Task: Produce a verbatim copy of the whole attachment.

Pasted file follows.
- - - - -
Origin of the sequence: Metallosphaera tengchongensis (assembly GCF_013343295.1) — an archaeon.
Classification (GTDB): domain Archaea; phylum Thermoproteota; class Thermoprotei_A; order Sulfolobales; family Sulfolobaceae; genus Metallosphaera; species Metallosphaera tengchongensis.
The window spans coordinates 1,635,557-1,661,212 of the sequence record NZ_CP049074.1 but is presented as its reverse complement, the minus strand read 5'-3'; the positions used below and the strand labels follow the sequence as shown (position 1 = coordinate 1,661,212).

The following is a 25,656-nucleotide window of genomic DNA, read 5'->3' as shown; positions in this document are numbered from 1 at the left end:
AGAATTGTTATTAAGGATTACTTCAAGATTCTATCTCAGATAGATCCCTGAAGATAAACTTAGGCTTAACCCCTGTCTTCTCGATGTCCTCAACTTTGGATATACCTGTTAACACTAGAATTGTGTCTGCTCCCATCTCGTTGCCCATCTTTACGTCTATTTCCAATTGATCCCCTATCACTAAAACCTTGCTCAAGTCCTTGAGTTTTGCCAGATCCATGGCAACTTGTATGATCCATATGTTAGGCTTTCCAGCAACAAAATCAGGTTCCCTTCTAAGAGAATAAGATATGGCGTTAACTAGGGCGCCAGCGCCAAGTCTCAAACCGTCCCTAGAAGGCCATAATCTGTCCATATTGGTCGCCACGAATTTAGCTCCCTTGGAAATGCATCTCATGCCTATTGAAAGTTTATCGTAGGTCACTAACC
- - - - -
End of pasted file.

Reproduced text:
Origin of the sequence: Metallosphaera tengchongensis (assembly GCF_013343295.1) — an archaeon.
Classification (GTDB): domain Archaea; phylum Thermoproteota; class Thermoprotei_A; order Sulfolobales; family Sulfolobaceae; genus Metallosphaera; species Metallosphaera tengchongensis.
The window spans coordinates 1,635,557-1,661,212 of the sequence record NZ_CP049074.1 but is presented as its reverse complement, the minus strand read 5'-3'; the positions used below and the strand labels follow the sequence as shown (position 1 = coordinate 1,661,212).

The following is a 25,656-nucleotide window of genomic DNA, read 5'->3' as shown; positions in this document are numbered from 1 at the left end:
AGAATTGTTATTAAGGATTACTTCAAGATTCTATCTCAGATAGATCCCTGAAGATAAACTTAGGCTTAACCCCTGTCTTCTCGATGTCCTCAACTTTGGATATACCTGTTAACACTAGAATTGTGTCTGCTCCCATCTCGTTGCCCATCTTTACGTCTATTTCCAATTGATCCCCTATCACTAAAACCTTGCTCAAGTCCTTGAGTTTTGCCAGATCCATGGCAACTTGTATGATCCATATGTTAGGCTTTCCAGCAACAAAATCAGGTTCCCTTCTAAGAGAATAAGATATGGCGTTAACTAGGGCGCCAGCGCCAAGTCTCAAACCGTCCCTAGAAGGCCATAATCTGTCCATATTGGTCGCCACGAATTTAGCTCCCTTGGAAATGCATCTCATGCCTATTGAAAGTTTATCGTAGGTCACTAACC